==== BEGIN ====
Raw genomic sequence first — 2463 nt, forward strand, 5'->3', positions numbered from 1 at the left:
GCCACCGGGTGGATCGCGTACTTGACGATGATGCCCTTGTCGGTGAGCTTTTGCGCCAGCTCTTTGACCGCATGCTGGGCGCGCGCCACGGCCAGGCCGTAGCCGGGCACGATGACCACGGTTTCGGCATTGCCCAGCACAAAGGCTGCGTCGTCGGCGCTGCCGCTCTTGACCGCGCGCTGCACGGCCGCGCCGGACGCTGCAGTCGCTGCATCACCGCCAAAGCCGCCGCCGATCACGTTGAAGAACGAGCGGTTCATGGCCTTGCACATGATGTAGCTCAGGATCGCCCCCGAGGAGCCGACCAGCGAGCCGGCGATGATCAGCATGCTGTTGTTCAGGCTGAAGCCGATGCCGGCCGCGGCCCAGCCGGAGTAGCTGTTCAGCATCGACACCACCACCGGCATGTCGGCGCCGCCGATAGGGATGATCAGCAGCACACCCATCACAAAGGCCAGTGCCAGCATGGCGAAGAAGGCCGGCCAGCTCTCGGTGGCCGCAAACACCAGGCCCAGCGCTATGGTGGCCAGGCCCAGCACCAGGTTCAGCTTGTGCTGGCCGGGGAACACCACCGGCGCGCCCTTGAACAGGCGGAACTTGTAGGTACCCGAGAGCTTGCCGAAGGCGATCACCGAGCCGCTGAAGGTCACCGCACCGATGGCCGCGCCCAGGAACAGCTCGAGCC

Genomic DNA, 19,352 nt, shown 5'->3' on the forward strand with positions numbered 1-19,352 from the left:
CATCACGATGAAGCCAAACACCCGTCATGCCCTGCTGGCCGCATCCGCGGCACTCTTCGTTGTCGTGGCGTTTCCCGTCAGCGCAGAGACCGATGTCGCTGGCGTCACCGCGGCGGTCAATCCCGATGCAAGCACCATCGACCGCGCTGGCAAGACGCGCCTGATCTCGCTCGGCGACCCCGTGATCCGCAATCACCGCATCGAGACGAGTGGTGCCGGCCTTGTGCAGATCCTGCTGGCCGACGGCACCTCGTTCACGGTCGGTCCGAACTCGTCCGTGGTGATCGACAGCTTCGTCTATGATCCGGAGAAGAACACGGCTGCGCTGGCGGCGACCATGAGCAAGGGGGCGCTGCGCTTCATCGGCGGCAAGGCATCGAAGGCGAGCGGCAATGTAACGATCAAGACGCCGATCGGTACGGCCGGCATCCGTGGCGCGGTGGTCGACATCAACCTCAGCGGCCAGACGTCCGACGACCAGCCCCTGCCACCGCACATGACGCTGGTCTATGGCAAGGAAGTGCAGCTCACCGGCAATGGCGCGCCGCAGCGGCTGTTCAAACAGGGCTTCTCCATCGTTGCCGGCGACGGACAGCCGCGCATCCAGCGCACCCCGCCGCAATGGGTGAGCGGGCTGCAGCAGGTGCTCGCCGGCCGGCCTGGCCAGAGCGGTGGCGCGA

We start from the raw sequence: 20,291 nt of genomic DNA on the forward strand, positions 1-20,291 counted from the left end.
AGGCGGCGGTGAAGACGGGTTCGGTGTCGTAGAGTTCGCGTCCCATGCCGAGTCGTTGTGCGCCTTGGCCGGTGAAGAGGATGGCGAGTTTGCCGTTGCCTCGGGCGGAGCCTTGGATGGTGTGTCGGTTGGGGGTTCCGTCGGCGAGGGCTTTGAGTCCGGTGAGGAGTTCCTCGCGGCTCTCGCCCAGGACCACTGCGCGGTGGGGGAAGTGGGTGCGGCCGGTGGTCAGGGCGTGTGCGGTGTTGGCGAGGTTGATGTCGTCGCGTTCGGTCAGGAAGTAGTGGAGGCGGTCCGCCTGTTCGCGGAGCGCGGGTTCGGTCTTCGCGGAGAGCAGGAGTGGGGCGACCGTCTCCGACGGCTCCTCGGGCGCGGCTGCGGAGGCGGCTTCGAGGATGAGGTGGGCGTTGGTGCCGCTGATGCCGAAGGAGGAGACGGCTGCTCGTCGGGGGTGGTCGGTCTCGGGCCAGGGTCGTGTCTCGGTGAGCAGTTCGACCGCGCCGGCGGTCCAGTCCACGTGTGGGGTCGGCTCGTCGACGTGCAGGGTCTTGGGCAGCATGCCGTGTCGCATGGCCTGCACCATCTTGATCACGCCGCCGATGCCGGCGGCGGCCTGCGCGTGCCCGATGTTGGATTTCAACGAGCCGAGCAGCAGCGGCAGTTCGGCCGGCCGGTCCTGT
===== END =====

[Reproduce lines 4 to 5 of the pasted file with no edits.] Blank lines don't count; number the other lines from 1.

CATCACGATGAAGCCAAACACCCGTCATGCCCTGCTGGCCGCATCCGCGGCACTCTTCGTTGTCGTGGCGTTTCCCGTCAGCGCAGAGACCGATGTCGCTGGCGTCACCGCGGCGGTCAATCCCGATGCAAGCACCATCGACCGCGCTGGCAAGACGCGCCTGATCTCGCTCGGCGACCCCGTGATCCGCAATCACCGCATCGAGACGAGTGGTGCCGGCCTTGTGCAGATCCTGCTGGCCGACGGCACCTCGTTCACGGTCGGTCCGAACTCGTCCGTGGTGATCGACAGCTTCGTCTATGATCCGGAGAAGAACACGGCTGCGCTGGCGGCGACCATGAGCAAGGGGGCGCTGCGCTTCATCGGCGGCAAGGCATCGAAGGCGAGCGGCAATGTAACGATCAAGACGCCGATCGGTACGGCCGGCATCCGTGGCGCGGTGGTCGACATCAACCTCAGCGGCCAGACGTCCGACGACCAGCCCCTGCCACCGCACATGACGCTGGTCTATGGCAAGGAAGTGCAGCTCACCGGCAATGGCGCGCCGCAGCGGCTGTTCAAACAGGGCTTCTCCATCGTTGCCGGCGACGGACAGCCGCGCATCCAGCGCACCCCGCCGCAATGGGTGAGCGGGCTGCAGCAGGTGCTCGCCGGCCGGCCTGGCCAGAGCGGTGGCGCGA

We start from the raw sequence: 20,291 nt of genomic DNA on the forward strand, positions 1-20,291 counted from the left end.